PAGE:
Poets and artists ‘let things be’, but they also let things come out and show themselves. They help to ease things into ‘unconcealment’ (Unverborgenheit), which is Heidegger’s rendition of the Greek term alētheia, usually translated as ‘truth’. This is a deeper kind of truth than mere correspondence of a statement to reality, as when we say ‘The cat is on the mat’ and point to a mat with a cat on it. Long before we can do this, both cat and mat must ‘stand forth out of concealedness’. They must un-hide themselves.
Enabling things to un-hide themselves is what human do: it is our distinctive contribution. We are a ‘clearing’, a Lichtung, a sort of open, bright forest glade into which beings can shyly steep forward like a deer from the trees…It would be simplistic to identify the clearing with human consciousness, but this is more or less the idea. We help things to emerge into the light by being conscious of them, and we are conscious of them poetically, which means that we pay respectful attention and allow them to show themselves as they are, rather than bending them to our will.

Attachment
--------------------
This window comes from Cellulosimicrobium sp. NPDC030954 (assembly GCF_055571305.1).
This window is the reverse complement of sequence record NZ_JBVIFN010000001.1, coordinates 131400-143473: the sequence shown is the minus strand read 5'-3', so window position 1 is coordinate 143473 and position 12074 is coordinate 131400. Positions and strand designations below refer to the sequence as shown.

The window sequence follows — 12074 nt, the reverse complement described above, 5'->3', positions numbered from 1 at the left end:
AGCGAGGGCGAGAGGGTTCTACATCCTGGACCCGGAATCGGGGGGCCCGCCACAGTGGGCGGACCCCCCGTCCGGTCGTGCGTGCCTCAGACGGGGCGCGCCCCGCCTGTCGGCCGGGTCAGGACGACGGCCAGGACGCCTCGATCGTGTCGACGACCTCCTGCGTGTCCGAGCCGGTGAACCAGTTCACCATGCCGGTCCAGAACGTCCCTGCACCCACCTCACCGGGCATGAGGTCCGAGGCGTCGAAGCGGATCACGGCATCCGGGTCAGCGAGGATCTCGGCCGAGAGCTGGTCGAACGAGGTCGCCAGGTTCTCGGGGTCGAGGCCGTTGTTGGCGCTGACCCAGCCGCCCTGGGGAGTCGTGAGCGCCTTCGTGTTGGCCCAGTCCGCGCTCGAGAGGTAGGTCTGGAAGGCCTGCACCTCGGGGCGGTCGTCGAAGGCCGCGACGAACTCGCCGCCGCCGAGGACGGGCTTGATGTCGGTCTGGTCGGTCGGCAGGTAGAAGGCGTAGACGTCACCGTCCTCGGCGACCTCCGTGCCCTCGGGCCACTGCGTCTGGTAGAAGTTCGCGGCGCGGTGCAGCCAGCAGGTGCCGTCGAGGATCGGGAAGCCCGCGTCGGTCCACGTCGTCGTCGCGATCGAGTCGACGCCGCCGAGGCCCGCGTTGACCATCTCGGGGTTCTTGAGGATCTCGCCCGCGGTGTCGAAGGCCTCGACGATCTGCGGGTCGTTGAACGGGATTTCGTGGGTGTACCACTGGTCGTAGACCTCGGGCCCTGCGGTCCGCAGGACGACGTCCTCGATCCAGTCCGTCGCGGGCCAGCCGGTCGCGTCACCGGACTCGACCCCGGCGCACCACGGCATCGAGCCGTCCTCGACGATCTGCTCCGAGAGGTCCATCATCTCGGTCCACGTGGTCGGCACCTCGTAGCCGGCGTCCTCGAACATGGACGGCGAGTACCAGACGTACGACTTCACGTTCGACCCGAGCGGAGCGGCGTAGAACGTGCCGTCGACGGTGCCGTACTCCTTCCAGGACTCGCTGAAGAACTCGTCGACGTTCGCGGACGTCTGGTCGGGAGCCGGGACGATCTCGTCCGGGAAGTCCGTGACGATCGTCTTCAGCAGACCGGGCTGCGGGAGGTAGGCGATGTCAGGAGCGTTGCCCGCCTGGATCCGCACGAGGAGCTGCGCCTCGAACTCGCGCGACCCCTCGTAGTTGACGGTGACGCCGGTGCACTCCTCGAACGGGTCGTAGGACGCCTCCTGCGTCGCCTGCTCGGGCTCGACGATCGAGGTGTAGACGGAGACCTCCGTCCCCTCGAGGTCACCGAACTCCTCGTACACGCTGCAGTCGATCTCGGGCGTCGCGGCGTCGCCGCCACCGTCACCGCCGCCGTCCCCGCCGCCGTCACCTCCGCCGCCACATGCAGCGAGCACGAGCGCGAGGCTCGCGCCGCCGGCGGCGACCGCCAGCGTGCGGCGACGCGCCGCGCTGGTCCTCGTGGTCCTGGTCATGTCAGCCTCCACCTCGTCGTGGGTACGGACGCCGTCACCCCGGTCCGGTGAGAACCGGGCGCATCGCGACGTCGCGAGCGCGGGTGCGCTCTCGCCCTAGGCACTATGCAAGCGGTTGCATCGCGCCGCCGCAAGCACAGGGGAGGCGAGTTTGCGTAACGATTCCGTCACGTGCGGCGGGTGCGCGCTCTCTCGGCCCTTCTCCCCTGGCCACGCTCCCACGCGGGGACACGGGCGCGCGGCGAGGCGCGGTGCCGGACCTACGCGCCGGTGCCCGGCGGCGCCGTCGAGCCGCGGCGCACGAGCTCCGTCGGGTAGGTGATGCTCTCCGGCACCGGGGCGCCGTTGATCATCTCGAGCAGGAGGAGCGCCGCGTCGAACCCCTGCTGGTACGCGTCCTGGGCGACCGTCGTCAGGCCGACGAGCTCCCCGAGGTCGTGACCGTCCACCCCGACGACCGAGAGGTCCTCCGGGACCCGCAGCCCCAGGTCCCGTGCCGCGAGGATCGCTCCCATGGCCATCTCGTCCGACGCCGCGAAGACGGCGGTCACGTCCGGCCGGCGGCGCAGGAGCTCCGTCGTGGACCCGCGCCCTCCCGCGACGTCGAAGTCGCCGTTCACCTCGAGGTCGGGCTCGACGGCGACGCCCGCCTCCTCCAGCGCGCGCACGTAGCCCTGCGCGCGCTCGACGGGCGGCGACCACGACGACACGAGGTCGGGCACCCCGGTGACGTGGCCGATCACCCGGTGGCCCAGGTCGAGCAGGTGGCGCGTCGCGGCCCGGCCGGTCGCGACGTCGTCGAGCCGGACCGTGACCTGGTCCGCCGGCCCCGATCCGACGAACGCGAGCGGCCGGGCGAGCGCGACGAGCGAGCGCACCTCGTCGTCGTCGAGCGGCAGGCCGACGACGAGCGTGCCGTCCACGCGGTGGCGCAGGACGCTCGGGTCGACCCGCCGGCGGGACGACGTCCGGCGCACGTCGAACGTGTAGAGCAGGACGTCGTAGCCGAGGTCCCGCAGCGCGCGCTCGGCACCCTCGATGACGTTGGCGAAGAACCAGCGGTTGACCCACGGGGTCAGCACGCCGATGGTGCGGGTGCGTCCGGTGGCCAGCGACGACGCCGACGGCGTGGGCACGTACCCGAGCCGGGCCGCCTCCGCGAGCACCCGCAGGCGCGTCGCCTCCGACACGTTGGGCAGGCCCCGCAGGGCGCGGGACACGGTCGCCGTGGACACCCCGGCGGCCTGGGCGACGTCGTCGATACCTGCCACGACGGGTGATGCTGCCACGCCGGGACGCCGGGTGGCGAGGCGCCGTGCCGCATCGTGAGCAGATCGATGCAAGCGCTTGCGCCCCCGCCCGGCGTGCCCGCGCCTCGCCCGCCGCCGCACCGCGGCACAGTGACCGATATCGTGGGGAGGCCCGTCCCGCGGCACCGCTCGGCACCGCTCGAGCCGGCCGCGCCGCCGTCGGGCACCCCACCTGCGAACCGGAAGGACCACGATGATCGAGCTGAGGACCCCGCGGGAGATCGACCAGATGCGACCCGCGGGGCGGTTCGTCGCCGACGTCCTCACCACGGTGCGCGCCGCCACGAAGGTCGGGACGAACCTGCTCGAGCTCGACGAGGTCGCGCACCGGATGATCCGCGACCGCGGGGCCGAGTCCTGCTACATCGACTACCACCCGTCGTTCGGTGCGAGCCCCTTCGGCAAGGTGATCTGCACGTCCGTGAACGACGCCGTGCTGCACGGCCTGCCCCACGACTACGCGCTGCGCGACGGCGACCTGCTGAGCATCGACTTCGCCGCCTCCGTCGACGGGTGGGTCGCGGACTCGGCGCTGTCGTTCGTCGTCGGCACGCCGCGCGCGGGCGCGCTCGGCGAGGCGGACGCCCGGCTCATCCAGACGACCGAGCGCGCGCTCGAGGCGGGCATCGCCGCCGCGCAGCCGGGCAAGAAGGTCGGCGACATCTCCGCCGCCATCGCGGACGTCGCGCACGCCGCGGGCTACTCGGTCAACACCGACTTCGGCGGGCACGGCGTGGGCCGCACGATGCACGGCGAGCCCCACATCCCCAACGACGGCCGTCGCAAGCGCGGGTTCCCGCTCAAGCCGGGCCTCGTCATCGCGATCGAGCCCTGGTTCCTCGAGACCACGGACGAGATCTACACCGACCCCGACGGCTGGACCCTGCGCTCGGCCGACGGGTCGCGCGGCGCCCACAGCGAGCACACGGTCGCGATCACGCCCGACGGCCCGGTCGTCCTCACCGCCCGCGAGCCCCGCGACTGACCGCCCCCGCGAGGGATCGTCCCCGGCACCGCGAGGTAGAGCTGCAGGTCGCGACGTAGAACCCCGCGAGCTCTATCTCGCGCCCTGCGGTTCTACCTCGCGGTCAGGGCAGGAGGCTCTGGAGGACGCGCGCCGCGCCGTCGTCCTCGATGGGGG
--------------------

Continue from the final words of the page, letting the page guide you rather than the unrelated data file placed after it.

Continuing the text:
—Sarah Bakewell, At the Existentialist Café (Other Press, 2016)